In operation, badge 24 is engaged with, inserted into, received by, or otherwise coupled to receptacle 28A such that contacts 52A-B contact contacts 36A-B, respectively. Receptacle 28A is connected through AC plug 48 to a power source (not shown), such as a wall outlet, to receive power to charge battery 50. Charger 34 charges battery 50 through contacts 36A-B in a conventional manner. In one embodiment of the invention, sensor 38 senses the level of charge in battery 50 and controls indicator 40 to indicate the charge status of battery 50. For example, sensor 38 may sense whether the charge of battery 50 has reached an acceptable threshold value. While battery 50 is charging, but its charge value is below the threshold, sensor 38 may generate a “charging” signal that causes indicator 40 to blink, indicating that battery 50 is being charged. When the charge value of battery 50 exceeds the threshold, sensor 38 may generate a “charge complete” signal that causes indicator 40 to shut off, indicating that battery 50 is no longer being charged.
Additionally, sensor 38 may readily be configured to monitor the elapsed charging time by, for example, receiving a clock signal from clock 46. Sensor 38 may further be configured indicate a fault (for example, a faulty charger 34 or battery 50) by, for example, generating a “cannot charge” signal that causes indicator 40 to light continuously if the charge value of battery 50 fails to exceed the threshold within a predetermined period of time as monitored by sensor 38.
While this specification describes indicator 40 as a light or LED, indicator 40 may also consist of an audio indicator with multiple states of activation corresponding to different battery charge conditions, an indicator with movable segments or components that change configuration based on the various battery charge conditions, or any other suitable indicator.
In addition to charging battery 50 when receptacle 28A receives badge 24, receptacle 28A also uses reader 42 to read the identification signal transmitted by transmitter 54. Reader 42 may include any suitable receiver circuitry to receive the identification signal. In one embodiment of the invention, reader 42 is only activated when a badge 24 is received by receptacle 28A so as to avoid reader 42 receiving identification signals from individuals passing near receptacle 28A. It should be understood that reader 42 (if configured to receive the identification signal via wireless communication technology) should also be configured to have a relatively short range of reception to avoid reading a nearby badge instead of the badge received by receptacle 28A. Of course, badge 24 and receptacle 28A may alternatively be configured to include additional contacts or conductors for communicating the identification signal from badge 24 to receptacle 28A via non-wireless technology.
When reader 42 receives the identification signal, reader 42 provides the associated information electronically to communication circuit 44. Communication circuit 44 sends a “not present” signal over wire 32A to monitor 30. It should be understood that instead of using reader 42 and communication circuit 44, receptacle 28A may readily be configured to include a transceiver which functions both to receive identification signals from badges 24 and to transmit the corresponding identification information (for example, in the form of a “not present” signal) to monitor 30.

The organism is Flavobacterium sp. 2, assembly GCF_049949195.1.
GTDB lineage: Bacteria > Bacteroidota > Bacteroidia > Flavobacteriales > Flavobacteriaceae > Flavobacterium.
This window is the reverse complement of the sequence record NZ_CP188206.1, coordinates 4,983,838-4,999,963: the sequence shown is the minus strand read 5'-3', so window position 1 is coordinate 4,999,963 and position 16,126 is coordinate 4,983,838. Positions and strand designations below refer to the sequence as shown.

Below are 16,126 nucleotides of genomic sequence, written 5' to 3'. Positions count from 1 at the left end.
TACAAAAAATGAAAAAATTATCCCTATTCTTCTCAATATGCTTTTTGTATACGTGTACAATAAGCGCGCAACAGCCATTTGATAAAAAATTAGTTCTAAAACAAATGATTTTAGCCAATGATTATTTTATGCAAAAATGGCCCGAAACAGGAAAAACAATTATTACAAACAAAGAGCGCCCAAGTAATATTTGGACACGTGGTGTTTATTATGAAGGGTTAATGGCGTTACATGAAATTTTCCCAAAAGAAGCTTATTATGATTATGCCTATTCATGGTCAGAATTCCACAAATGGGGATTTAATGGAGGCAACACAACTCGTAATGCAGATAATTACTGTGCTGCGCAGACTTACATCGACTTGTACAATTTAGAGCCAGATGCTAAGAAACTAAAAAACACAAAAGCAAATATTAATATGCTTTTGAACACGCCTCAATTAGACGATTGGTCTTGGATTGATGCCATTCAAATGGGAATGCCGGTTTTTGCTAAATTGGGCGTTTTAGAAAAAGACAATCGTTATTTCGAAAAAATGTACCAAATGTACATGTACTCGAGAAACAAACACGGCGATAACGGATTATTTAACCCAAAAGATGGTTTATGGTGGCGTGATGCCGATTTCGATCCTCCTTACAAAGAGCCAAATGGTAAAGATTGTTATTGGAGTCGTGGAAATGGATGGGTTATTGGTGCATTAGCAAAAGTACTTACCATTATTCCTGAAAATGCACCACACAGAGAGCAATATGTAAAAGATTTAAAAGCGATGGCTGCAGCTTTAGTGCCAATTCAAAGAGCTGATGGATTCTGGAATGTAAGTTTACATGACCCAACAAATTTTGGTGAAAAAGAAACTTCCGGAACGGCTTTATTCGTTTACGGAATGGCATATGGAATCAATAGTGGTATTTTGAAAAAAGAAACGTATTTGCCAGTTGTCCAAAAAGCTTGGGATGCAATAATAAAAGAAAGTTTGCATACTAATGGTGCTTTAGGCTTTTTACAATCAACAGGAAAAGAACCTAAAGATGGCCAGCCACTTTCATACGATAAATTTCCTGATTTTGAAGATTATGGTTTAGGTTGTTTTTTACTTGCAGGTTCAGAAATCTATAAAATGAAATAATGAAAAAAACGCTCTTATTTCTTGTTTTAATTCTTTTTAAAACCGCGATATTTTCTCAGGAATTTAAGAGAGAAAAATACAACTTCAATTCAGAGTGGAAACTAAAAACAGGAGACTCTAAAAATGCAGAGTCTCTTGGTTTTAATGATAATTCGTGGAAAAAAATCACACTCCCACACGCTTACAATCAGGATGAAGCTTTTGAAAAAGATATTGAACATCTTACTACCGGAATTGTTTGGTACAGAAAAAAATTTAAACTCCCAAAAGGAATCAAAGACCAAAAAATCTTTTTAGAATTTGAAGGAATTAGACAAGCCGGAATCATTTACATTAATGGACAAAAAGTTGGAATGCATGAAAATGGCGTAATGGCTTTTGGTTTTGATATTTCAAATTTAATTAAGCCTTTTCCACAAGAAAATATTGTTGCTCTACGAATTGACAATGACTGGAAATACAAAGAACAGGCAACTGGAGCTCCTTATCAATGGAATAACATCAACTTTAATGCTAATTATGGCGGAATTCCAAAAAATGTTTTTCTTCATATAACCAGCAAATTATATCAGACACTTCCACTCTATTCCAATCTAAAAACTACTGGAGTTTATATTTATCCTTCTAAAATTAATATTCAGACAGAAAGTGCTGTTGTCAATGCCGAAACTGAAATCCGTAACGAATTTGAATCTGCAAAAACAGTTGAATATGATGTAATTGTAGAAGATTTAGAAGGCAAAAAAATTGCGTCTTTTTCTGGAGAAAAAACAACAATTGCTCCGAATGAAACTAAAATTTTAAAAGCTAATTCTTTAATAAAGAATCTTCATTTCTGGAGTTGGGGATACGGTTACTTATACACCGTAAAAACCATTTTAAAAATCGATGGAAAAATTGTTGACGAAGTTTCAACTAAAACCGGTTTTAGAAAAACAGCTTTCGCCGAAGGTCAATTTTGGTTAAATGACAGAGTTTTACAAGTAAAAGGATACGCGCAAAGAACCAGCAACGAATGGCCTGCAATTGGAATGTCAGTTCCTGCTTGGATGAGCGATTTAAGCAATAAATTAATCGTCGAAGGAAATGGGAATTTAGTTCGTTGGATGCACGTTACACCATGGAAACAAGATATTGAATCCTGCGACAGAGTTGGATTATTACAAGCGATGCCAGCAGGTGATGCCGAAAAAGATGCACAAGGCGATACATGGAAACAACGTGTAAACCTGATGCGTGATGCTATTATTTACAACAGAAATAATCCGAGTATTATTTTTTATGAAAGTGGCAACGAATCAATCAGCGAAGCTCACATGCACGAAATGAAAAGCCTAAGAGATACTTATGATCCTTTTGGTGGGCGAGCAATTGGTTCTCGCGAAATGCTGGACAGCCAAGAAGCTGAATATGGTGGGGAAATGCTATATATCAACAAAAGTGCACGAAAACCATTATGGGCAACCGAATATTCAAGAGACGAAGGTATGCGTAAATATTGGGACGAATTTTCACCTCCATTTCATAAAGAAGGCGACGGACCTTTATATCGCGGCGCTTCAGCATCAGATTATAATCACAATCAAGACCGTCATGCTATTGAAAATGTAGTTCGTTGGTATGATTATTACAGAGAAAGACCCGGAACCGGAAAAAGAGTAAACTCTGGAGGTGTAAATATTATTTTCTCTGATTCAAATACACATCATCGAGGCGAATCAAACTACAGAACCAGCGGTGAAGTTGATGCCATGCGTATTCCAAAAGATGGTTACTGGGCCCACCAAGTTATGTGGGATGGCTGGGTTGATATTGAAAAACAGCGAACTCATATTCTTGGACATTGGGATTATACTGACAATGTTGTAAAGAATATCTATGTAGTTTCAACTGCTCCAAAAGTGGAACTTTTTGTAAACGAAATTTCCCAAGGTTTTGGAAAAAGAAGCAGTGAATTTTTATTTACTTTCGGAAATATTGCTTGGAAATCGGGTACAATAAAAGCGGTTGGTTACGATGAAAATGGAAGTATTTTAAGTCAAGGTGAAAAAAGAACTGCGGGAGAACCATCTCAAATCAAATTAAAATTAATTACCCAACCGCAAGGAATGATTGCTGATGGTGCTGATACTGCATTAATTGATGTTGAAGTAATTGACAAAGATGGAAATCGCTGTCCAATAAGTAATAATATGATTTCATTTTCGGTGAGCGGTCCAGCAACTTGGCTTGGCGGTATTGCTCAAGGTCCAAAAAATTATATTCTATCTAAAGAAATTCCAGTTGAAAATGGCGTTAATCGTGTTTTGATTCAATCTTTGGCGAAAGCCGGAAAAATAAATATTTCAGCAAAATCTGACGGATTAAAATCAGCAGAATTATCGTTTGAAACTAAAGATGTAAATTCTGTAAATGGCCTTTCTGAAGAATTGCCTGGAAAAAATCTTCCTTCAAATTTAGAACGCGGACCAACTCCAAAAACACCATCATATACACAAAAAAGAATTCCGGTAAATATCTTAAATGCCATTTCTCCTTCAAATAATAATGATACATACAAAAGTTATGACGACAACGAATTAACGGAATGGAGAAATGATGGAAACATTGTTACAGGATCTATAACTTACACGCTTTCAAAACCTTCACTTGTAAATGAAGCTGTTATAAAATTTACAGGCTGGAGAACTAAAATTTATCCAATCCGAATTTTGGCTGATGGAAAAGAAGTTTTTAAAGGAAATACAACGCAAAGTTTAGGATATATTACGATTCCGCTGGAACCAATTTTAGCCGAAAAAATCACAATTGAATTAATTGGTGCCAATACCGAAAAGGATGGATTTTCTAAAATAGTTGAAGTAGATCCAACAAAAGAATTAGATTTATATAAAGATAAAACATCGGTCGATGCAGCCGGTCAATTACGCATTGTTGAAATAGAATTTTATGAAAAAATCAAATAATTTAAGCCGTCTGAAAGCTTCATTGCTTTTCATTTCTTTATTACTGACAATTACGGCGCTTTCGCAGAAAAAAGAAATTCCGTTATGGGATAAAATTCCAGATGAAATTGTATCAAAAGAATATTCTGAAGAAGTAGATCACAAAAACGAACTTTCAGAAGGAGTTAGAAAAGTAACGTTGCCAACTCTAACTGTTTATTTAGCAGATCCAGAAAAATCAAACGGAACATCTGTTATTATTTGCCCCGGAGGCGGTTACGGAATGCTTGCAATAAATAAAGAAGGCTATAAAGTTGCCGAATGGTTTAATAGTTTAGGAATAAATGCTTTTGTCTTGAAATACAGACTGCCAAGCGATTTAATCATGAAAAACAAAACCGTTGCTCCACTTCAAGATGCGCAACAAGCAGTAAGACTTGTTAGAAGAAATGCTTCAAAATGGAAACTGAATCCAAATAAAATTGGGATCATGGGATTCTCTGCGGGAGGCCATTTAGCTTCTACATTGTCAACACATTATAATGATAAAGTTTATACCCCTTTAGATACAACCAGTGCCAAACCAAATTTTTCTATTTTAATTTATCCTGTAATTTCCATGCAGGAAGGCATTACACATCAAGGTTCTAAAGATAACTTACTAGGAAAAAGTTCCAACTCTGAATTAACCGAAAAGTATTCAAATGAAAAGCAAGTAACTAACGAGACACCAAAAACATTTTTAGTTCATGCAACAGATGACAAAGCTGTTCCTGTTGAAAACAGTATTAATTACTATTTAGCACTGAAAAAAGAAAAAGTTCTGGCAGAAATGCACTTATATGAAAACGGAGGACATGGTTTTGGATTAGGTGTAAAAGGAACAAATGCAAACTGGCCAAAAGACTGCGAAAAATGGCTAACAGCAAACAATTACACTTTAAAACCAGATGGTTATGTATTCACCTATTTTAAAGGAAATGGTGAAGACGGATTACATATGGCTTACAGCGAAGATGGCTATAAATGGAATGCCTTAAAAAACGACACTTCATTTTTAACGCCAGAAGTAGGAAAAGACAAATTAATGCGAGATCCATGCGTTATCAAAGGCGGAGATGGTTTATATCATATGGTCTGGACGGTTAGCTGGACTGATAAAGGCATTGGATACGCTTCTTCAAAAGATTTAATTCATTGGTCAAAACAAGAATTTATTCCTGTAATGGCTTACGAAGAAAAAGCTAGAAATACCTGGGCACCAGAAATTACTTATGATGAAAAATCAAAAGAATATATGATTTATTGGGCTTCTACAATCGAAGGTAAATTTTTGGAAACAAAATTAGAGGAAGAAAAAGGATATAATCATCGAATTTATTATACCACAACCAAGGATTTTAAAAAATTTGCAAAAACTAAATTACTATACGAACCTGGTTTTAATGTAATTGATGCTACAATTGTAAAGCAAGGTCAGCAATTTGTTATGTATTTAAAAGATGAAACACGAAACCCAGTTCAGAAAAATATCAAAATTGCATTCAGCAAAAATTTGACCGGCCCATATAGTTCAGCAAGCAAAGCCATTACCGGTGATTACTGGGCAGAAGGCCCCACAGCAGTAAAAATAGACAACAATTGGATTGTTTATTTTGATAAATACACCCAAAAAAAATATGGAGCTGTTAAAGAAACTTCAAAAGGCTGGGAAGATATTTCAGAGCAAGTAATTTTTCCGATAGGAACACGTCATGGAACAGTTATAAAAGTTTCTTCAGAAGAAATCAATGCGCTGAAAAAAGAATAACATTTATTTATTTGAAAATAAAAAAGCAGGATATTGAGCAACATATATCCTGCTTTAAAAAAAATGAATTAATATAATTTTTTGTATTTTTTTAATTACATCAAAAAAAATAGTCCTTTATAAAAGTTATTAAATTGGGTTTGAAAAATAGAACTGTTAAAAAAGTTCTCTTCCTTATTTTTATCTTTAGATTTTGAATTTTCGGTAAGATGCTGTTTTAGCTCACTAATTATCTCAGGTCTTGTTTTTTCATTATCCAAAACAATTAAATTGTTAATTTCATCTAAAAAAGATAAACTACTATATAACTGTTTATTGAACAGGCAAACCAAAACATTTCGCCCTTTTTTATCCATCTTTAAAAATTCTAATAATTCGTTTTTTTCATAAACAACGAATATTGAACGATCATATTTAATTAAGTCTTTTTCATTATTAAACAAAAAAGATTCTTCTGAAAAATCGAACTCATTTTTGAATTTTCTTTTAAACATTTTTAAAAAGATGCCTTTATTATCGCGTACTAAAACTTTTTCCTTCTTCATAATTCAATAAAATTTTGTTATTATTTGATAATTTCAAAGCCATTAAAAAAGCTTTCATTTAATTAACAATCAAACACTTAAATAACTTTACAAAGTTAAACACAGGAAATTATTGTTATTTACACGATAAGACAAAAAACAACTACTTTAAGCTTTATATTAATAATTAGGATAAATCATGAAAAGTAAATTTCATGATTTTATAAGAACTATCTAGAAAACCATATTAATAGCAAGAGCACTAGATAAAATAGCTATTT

Monitor 30 may include a processor 56 and a display 58. Processor 56 may be configured to operate software for processing the “not present” signals received from receptacles 28A-D to determine the identity of the individuals (if any) who have entered “off-duty” status by inserting their badges 24 into a receptacle 28A-D. The status information (i.e., “on-duty” or “off-duty”) may be displayed on display 58 in association with the name of the individual or other identifying information. As should be apparent from the foregoing, if central processor 20 is used as monitor 30 (or vice-versa), or if monitor 30 is in communication with central processor 20, both the location information and the status information for all personnel in the system may be simultaneously displayed.
Additionally, whenever communications circuit 44 sends a “not present” signal to monitor 30 (or stops providing such a signal when badge 24 is removed from receptacle 28A), communications circuit 44 may also access date and time information from clock 46 to provide a time-stamped “not present” signal to monitor 30. Consequently, monitor 30 may display the date and time of day when individual 26 associated with badge 24 inserted the badge 24 into receptacle 28A (thereby entering “off-duty” status) and the date and time of day individual 26 removed badge 24 from receptacle 28A to enter “on-duty” status. This information may be useful for payroll purposes, personnel management, workload planning, and a variety of other purposes. By tying hours reporting or a time-clock function to the act of placing badge 24 in receptacle 28A for recharging, the present invention encourages regular recharging, thereby decreasing the possibility that badge 24 will fail during use.
The foregoing description of the invention is illustrative only, and is not intended to limit the scope of the invention to the precise terms set forth. Although the invention has been described in detail with reference to certain illustrative embodiments, variations and modification exist within the scope and spirit of the invention as described and defined in the following claims.